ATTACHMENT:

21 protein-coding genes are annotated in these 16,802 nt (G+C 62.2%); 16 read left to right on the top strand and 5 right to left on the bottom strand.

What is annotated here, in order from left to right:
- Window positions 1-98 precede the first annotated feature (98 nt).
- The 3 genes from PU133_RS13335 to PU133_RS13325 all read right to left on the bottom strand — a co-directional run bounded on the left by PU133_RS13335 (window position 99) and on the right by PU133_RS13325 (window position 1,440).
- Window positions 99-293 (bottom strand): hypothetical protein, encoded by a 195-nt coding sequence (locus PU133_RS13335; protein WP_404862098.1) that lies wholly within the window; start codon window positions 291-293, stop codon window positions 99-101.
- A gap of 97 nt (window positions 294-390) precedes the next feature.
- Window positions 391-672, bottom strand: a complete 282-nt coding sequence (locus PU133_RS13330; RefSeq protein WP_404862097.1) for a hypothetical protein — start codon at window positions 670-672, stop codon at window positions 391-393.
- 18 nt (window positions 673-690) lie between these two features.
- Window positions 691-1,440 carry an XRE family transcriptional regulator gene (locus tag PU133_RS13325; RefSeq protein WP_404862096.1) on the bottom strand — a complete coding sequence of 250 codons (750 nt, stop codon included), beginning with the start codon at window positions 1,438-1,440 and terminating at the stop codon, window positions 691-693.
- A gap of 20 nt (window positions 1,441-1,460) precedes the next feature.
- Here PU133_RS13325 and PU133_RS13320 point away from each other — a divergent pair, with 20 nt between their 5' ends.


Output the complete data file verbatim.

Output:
21 protein-coding genes are annotated in these 16,802 nt (G+C 62.2%); 16 read left to right on the top strand and 5 right to left on the bottom strand.

What is annotated here, in order from left to right:
- Window positions 1-98 precede the first annotated feature (98 nt).
- The 3 genes from PU133_RS13335 to PU133_RS13325 all read right to left on the bottom strand — a co-directional run bounded on the left by PU133_RS13335 (window position 99) and on the right by PU133_RS13325 (window position 1,440).
- Window positions 99-293 (bottom strand): hypothetical protein, encoded by a 195-nt coding sequence (locus PU133_RS13335; protein WP_404862098.1) that lies wholly within the window; start codon window positions 291-293, stop codon window positions 99-101.
- A gap of 97 nt (window positions 294-390) precedes the next feature.
- Window positions 391-672, bottom strand: a complete 282-nt coding sequence (locus PU133_RS13330; RefSeq protein WP_404862097.1) for a hypothetical protein — start codon at window positions 670-672, stop codon at window positions 391-393.
- 18 nt (window positions 673-690) lie between these two features.
- Window positions 691-1,440 carry an XRE family transcriptional regulator gene (locus tag PU133_RS13325; RefSeq protein WP_404862096.1) on the bottom strand — a complete coding sequence of 250 codons (750 nt, stop codon included), beginning with the start codon at window positions 1,438-1,440 and terminating at the stop codon, window positions 691-693.
- A gap of 20 nt (window positions 1,441-1,460) precedes the next feature.
- Here PU133_RS13325 and PU133_RS13320 point away from each other — a divergent pair, with 20 nt between their 5' ends.